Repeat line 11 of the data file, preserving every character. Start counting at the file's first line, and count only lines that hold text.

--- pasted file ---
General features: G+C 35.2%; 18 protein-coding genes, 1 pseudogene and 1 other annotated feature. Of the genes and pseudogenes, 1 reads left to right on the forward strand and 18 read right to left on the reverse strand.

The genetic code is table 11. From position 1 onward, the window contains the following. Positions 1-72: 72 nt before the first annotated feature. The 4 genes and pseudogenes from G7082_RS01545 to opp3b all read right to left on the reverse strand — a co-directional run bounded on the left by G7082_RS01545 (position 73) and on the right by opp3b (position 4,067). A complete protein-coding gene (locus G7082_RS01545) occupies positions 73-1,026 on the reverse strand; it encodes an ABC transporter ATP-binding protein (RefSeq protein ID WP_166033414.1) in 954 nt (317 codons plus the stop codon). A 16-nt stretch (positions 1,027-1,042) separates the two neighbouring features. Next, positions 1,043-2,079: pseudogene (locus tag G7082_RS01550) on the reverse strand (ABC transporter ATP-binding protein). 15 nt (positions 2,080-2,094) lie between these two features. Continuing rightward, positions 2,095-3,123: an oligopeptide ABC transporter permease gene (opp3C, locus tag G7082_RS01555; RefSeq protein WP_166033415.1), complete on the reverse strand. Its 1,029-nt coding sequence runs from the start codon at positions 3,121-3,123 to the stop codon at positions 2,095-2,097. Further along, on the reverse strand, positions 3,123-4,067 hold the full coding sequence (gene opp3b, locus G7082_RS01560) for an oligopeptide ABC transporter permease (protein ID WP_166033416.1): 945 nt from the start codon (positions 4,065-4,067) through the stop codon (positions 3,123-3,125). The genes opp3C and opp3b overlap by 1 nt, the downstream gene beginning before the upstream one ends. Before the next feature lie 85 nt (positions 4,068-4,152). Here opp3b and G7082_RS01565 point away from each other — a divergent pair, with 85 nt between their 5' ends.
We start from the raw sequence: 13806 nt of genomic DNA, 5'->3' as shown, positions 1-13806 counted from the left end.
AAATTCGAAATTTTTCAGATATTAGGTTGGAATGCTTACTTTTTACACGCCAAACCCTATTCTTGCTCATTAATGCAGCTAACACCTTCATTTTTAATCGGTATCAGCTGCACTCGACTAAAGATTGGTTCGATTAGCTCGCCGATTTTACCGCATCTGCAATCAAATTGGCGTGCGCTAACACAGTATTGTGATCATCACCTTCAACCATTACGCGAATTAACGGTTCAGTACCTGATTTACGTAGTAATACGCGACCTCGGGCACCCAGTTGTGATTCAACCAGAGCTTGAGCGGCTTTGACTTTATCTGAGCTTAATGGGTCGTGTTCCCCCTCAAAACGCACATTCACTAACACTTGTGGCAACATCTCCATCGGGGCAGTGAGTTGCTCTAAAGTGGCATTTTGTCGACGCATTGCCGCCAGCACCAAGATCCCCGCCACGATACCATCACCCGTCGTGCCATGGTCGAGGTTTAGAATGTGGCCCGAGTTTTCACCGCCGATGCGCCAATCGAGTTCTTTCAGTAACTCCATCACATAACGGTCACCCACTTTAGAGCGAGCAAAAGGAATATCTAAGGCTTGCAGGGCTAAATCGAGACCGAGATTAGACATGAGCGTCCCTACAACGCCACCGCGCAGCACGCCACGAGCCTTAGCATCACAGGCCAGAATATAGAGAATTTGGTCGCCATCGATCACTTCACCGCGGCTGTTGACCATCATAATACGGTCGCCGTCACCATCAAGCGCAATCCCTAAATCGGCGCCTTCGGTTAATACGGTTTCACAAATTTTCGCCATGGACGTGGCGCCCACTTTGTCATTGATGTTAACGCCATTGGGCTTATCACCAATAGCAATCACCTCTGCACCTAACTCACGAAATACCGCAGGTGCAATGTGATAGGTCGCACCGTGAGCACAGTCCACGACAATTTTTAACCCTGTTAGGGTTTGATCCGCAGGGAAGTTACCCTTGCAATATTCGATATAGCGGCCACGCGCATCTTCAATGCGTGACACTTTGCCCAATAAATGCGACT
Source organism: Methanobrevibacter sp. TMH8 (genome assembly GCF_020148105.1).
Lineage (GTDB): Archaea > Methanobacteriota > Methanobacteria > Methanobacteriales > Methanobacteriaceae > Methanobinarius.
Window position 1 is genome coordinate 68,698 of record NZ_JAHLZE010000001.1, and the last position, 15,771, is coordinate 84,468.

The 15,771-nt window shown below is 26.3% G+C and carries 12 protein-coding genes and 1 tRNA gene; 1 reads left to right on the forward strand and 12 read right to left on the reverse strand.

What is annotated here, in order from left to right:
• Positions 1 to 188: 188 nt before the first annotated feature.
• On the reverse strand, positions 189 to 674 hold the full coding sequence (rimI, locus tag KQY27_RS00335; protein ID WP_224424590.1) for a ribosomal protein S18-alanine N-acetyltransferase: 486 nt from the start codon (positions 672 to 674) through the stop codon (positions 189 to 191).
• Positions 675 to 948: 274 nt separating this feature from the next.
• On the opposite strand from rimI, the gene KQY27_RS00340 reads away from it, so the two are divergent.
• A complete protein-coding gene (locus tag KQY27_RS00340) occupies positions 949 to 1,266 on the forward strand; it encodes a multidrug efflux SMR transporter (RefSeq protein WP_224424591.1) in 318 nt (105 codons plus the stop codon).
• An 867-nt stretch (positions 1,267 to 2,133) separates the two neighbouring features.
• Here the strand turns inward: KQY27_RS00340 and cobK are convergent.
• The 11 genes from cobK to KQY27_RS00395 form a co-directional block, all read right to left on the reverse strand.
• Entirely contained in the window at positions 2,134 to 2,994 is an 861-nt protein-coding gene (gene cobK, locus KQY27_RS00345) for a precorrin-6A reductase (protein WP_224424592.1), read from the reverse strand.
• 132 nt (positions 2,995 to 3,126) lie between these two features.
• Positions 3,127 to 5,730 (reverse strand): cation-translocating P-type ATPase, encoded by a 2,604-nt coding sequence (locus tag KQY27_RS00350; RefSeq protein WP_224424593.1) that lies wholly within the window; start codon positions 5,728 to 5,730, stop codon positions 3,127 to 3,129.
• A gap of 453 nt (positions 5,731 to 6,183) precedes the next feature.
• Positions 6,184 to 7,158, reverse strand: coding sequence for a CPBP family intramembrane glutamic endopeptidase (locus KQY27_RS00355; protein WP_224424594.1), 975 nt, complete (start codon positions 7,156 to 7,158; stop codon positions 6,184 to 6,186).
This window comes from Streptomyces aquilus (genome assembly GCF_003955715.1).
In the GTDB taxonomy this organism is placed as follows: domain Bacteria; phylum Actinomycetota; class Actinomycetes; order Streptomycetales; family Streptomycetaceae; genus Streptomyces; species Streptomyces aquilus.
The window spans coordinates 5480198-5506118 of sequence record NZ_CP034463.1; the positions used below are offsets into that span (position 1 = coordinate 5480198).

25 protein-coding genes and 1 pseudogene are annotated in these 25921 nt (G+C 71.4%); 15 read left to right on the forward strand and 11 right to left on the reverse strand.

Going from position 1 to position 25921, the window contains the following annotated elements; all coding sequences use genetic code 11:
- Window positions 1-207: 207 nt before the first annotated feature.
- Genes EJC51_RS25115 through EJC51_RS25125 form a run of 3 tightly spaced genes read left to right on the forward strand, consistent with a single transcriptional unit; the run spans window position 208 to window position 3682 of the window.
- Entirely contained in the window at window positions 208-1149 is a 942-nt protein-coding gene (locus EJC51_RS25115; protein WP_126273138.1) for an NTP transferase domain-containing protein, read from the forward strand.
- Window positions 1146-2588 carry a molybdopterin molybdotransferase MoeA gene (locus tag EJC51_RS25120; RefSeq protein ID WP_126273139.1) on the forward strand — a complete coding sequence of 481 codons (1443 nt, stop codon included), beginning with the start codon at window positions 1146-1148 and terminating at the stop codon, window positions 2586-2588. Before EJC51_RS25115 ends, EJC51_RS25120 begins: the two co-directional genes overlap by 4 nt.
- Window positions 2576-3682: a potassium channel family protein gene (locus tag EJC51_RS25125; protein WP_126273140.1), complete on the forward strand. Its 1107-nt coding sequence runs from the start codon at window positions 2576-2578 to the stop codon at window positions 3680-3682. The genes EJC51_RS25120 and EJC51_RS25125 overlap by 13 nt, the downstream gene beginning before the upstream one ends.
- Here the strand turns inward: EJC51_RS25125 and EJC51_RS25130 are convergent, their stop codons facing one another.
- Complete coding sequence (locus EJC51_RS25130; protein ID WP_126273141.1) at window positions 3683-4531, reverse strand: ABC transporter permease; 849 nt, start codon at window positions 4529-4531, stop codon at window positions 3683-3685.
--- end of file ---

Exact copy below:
• On the reverse strand, positions 189 to 674 hold the full coding sequence (rimI, locus tag KQY27_RS00335; protein ID WP_224424590.1) for a ribosomal protein S18-alanine N-acetyltransferase: 486 nt from the start codon (positions 672 to 674) through the stop codon (positions 189 to 191).